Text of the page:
Restricted stock is compensation employers give to their employees in the form of equity ownership. It’s “restricted” because there are limitations on when the employees have full ownership rights to the shares, usually tied to a vesting schedule or achievement of a performance metric. It allows employers to attract top talent and retain key executives without increasing the company’s cash requirements for traditional salary.
There are different types of restricted stock, and every plan may have slightly different rules, depending on the employer. Here’s a detailed general explanation of restricted stock, how it works, and what it means to the individual investor.
Definition and Examples of Restricted Stock
Restricted stock, also referred to as restricted stock units (RSUs), is a type of equity compensation through which a company pays its employees in shares of stock. The stock is “restricted” because it is often accompanied by a vesting schedule before the employee has full ownership of the stock. Once the vesting schedule requirement is met, the company then distributes the stock to the employee, either in shares or cash equivalents, depending on plan rules.
Companies offer restricted stock to their employees to attract top talent, lower cash requirements for the company, retain key employees and executives, and align the employees’ incentives with the business’s success.
For example, a new tech startup might offer restricted stock to its key executives to provide additional compensation without the need for immediate cash. In addition, the stock may have a vesting timeline of five years before the executive has full ownership of the shares. The vesting schedule gives the executive an incentive to stay longer and work in the best interests of the company’s success.
How Restricted Stock Works
Restricted stock plans give employees of a company a personal interest in how well the company does. The vesting schedule of restricted stock units is usually dependent on length of employment or based on performance goals being met. Once you are fully vested, you have voting rights and possibly dividend payments with the shares you are granted.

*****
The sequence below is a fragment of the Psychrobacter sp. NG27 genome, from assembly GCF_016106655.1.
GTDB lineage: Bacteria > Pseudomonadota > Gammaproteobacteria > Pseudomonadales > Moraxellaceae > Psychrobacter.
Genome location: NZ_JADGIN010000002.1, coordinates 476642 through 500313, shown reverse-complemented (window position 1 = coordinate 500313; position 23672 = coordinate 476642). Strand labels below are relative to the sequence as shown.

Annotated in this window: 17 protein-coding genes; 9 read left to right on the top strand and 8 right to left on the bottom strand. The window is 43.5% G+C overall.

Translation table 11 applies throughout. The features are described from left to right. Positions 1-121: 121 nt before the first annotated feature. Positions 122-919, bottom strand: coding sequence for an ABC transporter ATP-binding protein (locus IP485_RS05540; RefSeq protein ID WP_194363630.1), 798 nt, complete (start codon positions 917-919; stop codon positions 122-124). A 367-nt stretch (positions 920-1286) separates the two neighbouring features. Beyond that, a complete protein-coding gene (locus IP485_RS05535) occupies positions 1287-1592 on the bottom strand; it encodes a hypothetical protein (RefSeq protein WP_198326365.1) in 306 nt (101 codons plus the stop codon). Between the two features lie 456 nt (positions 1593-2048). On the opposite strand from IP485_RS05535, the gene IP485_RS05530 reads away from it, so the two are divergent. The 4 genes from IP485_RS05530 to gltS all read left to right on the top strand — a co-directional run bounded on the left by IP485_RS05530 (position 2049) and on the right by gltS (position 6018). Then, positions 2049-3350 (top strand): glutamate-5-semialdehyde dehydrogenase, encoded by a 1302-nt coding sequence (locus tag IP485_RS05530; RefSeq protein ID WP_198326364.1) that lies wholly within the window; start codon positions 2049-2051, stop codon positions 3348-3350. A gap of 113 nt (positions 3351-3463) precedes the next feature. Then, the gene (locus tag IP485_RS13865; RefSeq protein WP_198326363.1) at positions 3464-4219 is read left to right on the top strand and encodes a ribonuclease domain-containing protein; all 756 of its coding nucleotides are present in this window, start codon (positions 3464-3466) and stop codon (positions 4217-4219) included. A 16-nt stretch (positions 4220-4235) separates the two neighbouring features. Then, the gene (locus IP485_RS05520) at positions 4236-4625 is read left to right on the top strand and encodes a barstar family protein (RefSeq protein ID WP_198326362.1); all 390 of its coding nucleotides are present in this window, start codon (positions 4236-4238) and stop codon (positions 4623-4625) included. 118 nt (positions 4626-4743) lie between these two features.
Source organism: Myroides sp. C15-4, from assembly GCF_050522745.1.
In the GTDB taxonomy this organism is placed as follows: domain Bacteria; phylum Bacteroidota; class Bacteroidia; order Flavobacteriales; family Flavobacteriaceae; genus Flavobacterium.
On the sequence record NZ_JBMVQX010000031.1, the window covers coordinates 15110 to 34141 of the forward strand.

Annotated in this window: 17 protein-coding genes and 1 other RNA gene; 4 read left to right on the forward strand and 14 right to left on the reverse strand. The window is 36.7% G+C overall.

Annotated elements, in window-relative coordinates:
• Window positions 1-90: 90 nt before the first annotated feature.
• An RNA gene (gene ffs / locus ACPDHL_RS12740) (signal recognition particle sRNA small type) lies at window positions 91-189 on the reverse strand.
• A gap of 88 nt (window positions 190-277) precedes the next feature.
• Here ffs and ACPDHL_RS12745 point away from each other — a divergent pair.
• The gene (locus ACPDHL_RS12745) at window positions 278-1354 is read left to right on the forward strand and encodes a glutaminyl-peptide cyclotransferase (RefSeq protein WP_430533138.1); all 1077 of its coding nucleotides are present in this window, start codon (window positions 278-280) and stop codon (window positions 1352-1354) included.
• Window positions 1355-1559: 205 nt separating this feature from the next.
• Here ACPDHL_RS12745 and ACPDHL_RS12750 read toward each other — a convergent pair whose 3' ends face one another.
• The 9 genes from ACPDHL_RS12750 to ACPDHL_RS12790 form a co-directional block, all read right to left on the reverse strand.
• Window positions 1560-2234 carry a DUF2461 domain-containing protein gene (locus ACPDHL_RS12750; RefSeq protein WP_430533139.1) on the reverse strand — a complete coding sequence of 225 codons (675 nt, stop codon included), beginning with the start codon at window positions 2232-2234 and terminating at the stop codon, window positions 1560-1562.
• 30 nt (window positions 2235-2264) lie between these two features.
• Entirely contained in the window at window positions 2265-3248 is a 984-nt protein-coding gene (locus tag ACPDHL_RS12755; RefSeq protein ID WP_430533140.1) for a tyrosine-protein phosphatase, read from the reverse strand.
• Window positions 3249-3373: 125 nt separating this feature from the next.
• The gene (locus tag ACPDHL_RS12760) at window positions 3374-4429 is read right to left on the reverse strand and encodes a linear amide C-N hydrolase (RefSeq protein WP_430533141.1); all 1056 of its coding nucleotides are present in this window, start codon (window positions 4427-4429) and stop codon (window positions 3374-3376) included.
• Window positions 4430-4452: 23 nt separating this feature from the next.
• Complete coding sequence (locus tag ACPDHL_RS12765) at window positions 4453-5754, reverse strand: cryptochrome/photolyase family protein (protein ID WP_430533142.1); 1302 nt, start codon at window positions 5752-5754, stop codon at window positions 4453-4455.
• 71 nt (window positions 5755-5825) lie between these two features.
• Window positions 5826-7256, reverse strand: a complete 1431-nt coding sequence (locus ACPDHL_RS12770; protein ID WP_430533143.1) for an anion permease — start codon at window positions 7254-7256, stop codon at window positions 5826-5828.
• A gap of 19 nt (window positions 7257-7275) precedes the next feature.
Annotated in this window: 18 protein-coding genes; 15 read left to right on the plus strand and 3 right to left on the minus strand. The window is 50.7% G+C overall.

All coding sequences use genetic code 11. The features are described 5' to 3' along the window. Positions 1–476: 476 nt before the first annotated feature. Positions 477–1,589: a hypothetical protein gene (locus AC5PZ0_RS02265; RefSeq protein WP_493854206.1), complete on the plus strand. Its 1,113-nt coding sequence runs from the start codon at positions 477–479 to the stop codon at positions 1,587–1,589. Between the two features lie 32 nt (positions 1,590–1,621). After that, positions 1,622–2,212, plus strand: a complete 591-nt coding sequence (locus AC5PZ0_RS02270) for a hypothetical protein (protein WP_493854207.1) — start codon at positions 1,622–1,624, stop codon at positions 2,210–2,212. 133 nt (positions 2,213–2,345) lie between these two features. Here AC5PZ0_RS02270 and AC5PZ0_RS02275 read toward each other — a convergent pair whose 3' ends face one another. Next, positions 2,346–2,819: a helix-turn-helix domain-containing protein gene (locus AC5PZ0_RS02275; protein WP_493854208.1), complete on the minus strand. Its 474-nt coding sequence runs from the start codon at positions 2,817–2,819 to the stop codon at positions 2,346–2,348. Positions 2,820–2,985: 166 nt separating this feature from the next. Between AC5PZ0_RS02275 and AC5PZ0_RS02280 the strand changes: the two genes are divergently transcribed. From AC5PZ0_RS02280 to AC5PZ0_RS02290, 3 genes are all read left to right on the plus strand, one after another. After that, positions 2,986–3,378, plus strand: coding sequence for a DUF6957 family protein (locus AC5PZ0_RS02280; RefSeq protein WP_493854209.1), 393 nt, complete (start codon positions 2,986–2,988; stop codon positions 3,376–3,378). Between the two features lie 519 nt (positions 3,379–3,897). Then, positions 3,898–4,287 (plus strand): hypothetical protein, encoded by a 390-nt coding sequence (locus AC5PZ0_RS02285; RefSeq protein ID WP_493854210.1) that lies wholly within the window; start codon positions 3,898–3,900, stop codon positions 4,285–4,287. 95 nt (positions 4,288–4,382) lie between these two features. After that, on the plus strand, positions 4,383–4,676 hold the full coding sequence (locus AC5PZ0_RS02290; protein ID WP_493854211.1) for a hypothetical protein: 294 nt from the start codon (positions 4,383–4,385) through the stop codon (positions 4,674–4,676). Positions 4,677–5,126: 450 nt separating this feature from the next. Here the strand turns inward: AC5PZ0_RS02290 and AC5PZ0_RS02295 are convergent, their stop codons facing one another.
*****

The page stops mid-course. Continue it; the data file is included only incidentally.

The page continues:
For example, your employer may grant you 3,000 shares of restricted stock in an agreement that states you will be fully vested after five years of employment (vesting a 20% portion per year) or if you meet specific performance goals. After you are fully vested, you now have full voting and dividend rights with the shares you were granted.
You are taxed on restricted stock units when the shares are delivered to you, which is almost always once you are fully vested. Therefore, your taxable income from restricted stock units is the market value of the shares at the time of vesting—and is taxed as ordinary income.
Continuing the example above, let’s say the 3,000 shares are priced at $10 per share. After five years, you are fully vested, and the current stock price per share is $30. Your taxable income would be based on the price per share at vesting or $30 per share, times 3,000 shares, which equates to $9,000.
If you received cash equivalents, you’d pay taxes in the year you received the cash. However, if you were compensated in actual company shares, you would be taxed once you sell the shares. In addition, it is possible to pay capital gains taxes if the price per share has increased between the time you received the shares and the time you sold them.
Should you leave your employer before the vesting schedule has lapsed, you likely will forfeit your interest in the compensation plan.
Types of Restricted Stock
There are two types of restricted stock. They are restricted stock units (RSUs) and restricted stock awards (RSAs). Both are stock compensation plans given to company employees that have certain restrictions to be met before the stock can be delivered to the employee. The difference between the two lies in what those rules are and when the shares are granted to employees.